During my freshman year of high school, my family traveled around the world for eight months. We had decided to take off after we watched an episode of House Hunters International. It was a spontaneous decision, but we were committed. I prepared for the trip by enrolling in online school, starting a blog, learning about the first country we were going to, and finally… packing. I asked my mom what we were packing in, and she told me that we each had only a carry-on and backpack. All my clothes, personal possessions, school books, and supplies had to fit into those two bags for eight months. At first, I had a hard time believing that all my stuff would fit. But I soon started the process of deciding what was essential to bring and realized that it would not be so difficult after all.
After packing a minimal number of belongings, we departed. As I looked down through an airplane window at my hometown, I knew that I would not see any of my other possessions for a long time. Soon, I discovered that having less was not so hard. In the morning, instead of searching for half an hour through a closet stuffed with clothing, I wore whatever was clean. I may not have been the most trendy or stylish 14-year old in the world, but my clothes got the job done. As for schoolwork, I managed just fine without eight hundred different pens.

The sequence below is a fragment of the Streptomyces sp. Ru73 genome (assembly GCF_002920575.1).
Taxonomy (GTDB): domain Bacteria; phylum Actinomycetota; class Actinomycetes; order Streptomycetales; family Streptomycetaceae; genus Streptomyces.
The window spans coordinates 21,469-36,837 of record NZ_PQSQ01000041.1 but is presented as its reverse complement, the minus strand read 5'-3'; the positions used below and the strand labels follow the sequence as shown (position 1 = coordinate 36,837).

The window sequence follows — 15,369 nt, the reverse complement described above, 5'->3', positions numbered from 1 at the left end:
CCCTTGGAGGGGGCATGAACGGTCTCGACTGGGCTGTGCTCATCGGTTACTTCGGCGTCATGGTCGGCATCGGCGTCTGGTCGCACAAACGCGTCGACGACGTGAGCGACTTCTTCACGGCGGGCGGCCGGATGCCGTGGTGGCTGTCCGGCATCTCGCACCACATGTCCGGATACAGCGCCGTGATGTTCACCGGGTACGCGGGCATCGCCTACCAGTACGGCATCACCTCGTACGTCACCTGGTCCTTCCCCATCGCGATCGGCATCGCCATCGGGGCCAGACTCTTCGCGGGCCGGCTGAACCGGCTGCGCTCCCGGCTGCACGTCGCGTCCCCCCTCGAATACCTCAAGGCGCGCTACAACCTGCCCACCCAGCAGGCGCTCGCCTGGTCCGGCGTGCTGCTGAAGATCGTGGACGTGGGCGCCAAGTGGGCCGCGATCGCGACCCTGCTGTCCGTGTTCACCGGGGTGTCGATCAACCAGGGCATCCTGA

As our trip progressed, I fell more in love with living out of a carry-on. It was one of the most freeing things I had ever experienced. Whatever I did not need or could not carry, I had to get rid of. If I needed something new, I had to make sure I had space for it. If I did not, I let go of something else to make room for my new possession. I considered every addition to my small storage space deeply. To have to be so mindful of everything I owned was enlightening and revealing. It made me question what was truly important in my life.
Eight months later, I walked back into my room at home. Although I was happy to be home, I was overwhelmed. There was just too much stuff everywhere, and I wondered how I could ever use all of it. I simply trudged on, accepting that this was just what American life was destined to look like. I would graduate high school with all my stuff, go to college, spend the rest of my life paying off college debt, get a desk job so I could support myself and buy more stuff, get married, have kids, retire, and eventually pass away.
One day, when I was scrolling through films on Netflix, I settled on one called Minimalism: A Documentary About the Important Things. The images on the screen flicked before my eyes and excitement welled inside me as I learned about the concept of minimalism. I finished the documentary, ran upstairs to my room, and got rid of half of my clothes. Since that day, I have been a proponent of minimalism and all the benefits it offers.
To me, the word ‘minimalism’ essentially means living with only what is useful or brings you true joy. The lifestyle is not meant to make you suffer, in fact, it allows just the opposite—allowing you to fully appreciate what you have. It emphasizes on people over things, and this helps to improve relationships in all areas of your life. Most importantly, it has taught me that material things should not be the motivation for my life choices.
Minimalism is a form of self-care. By not overwhelming yourself with useless clutter or striving to make more money so you can buy that clutter, you are giving yourself a break.
You are not defined by the amount of stuff that you own.